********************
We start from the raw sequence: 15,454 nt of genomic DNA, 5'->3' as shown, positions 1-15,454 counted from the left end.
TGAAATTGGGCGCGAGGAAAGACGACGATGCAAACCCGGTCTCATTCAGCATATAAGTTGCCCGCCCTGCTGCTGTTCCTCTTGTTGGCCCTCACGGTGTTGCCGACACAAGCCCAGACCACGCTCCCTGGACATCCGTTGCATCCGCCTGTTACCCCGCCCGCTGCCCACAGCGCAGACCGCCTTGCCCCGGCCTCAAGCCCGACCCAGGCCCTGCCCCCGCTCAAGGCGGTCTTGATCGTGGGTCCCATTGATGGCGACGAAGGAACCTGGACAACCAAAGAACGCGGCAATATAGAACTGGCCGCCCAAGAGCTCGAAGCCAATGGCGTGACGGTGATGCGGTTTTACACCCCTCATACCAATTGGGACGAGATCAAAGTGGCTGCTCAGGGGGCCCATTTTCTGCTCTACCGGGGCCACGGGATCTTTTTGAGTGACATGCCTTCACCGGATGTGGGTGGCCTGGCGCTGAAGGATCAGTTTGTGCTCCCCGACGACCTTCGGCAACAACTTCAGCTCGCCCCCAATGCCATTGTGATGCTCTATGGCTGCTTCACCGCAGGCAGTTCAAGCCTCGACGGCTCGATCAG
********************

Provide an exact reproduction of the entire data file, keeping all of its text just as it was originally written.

We start from the raw sequence: 15,454 nt of genomic DNA, 5'->3' as shown, positions 1-15,454 counted from the left end.
TGAAATTGGGCGCGAGGAAAGACGACGATGCAAACCCGGTCTCATTCAGCATATAAGTTGCCCGCCCTGCTGCTGTTCCTCTTGTTGGCCCTCACGGTGTTGCCGACACAAGCCCAGACCACGCTCCCTGGACATCCGTTGCATCCGCCTGTTACCCCGCCCGCTGCCCACAGCGCAGACCGCCTTGCCCCGGCCTCAAGCCCGACCCAGGCCCTGCCCCCGCTCAAGGCGGTCTTGATCGTGGGTCCCATTGATGGCGACGAAGGAACCTGGACAACCAAAGAACGCGGCAATATAGAACTGGCCGCCCAAGAGCTCGAAGCCAATGGCGTGACGGTGATGCGGTTTTACACCCCTCATACCAATTGGGACGAGATCAAAGTGGCTGCTCAGGGGGCCCATTTTCTGCTCTACCGGGGCCACGGGATCTTTTTGAGTGACATGCCTTCACCGGATGTGGGTGGCCTGGCGCTGAAGGATCAGTTTGTGCTCCCCGACGACCTTCGGCAACAACTTCAGCTCGCCCCCAATGCCATTGTGATGCTCTATGGCTGCTTCACCGCAGGCAGTTCAAGCCTCGACGGCTCGATCAG